The present study evaluates the effect of systemic pentobarbital on the spinal transmission of nociceptive information and on stimulation-produced descending inhibition in the deeply anesthetized, paralyzed cat. Single neuronal responses to noxious skin heating were recorded extracellulary in the lumbar dorsal horn and found to be depressed by pentobarbital at subanesthetic doses (4.0, 8.0, 17.0 and 24.5 mg/kg) in a dose-dependent manner. At 0.5 and 1.5 mg/kg, depression by pentobarbital was positively correlated with the depth of the recording site in the spinal cord (laminae IV-VI) i.e., neurons in deeper laminae (V-VI) were attenuated, while neurons in lamina IV were unaffected. At all doses tested, pentobarbital failed to affect stimulation-produced descending inhibition from either the midbrain periaqueductal gray or the medullary nucleus raphe magnus. The present data furnish evidence for the antinociceptive potency of pentobarbital, they do not support the view that a 'partial pharmacological spinal cord transection' would attenuate stimulation-produced descending inhibition of nociceptive dorsal horn neurons.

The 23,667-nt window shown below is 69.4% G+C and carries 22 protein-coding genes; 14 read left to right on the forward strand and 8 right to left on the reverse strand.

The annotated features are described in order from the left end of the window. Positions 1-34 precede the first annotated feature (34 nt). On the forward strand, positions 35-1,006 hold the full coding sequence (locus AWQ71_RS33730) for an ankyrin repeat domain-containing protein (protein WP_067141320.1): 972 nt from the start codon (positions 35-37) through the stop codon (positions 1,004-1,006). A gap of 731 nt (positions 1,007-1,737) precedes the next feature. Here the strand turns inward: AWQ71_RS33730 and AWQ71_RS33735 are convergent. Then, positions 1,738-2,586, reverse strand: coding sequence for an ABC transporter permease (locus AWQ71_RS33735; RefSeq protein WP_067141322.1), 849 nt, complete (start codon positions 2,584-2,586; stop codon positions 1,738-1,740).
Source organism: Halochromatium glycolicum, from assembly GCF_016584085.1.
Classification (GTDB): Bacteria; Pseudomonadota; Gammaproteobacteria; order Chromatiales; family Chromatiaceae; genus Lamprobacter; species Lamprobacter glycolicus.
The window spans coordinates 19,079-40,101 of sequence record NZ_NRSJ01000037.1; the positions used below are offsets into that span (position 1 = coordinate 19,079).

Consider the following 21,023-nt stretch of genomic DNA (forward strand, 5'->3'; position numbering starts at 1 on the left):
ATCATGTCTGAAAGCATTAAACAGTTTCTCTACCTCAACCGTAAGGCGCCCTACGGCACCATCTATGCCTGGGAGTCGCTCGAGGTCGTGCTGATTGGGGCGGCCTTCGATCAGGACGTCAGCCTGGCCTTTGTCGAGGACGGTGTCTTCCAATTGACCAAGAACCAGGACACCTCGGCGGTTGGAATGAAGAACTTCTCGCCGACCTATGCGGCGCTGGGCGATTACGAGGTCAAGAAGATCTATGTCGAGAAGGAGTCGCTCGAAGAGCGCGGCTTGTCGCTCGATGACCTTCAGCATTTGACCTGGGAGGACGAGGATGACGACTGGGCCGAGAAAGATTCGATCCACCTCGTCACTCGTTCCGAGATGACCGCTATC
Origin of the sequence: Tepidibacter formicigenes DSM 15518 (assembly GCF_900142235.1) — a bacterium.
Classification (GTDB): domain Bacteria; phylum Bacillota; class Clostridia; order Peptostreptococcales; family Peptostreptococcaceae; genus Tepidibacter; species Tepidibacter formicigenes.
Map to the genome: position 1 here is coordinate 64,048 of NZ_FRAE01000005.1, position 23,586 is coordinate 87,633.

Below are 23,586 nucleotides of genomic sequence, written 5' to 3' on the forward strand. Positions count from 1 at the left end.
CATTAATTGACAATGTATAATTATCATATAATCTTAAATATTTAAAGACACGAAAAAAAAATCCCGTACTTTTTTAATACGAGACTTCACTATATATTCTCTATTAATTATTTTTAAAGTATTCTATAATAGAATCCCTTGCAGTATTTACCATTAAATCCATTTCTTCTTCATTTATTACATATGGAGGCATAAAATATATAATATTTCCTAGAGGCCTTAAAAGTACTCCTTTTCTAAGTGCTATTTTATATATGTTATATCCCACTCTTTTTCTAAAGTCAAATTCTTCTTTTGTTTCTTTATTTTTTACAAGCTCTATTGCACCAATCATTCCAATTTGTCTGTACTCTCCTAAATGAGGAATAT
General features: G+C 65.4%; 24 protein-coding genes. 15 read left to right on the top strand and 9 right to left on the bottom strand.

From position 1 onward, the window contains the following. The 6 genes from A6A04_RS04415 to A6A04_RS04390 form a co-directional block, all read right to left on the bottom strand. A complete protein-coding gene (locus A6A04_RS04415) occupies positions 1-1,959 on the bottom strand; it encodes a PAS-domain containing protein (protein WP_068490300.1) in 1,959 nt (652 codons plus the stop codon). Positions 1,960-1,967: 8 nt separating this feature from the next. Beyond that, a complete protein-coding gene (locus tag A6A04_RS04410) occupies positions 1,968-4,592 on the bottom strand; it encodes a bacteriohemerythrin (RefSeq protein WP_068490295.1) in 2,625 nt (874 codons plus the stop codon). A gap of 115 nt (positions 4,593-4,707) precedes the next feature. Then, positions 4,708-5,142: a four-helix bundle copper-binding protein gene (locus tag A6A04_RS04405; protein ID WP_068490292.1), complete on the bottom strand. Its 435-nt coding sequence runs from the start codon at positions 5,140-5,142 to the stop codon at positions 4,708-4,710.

Research Areas and Centers
- Academic Focus: Center for Brain, Behavior and Metabolism (CBBM)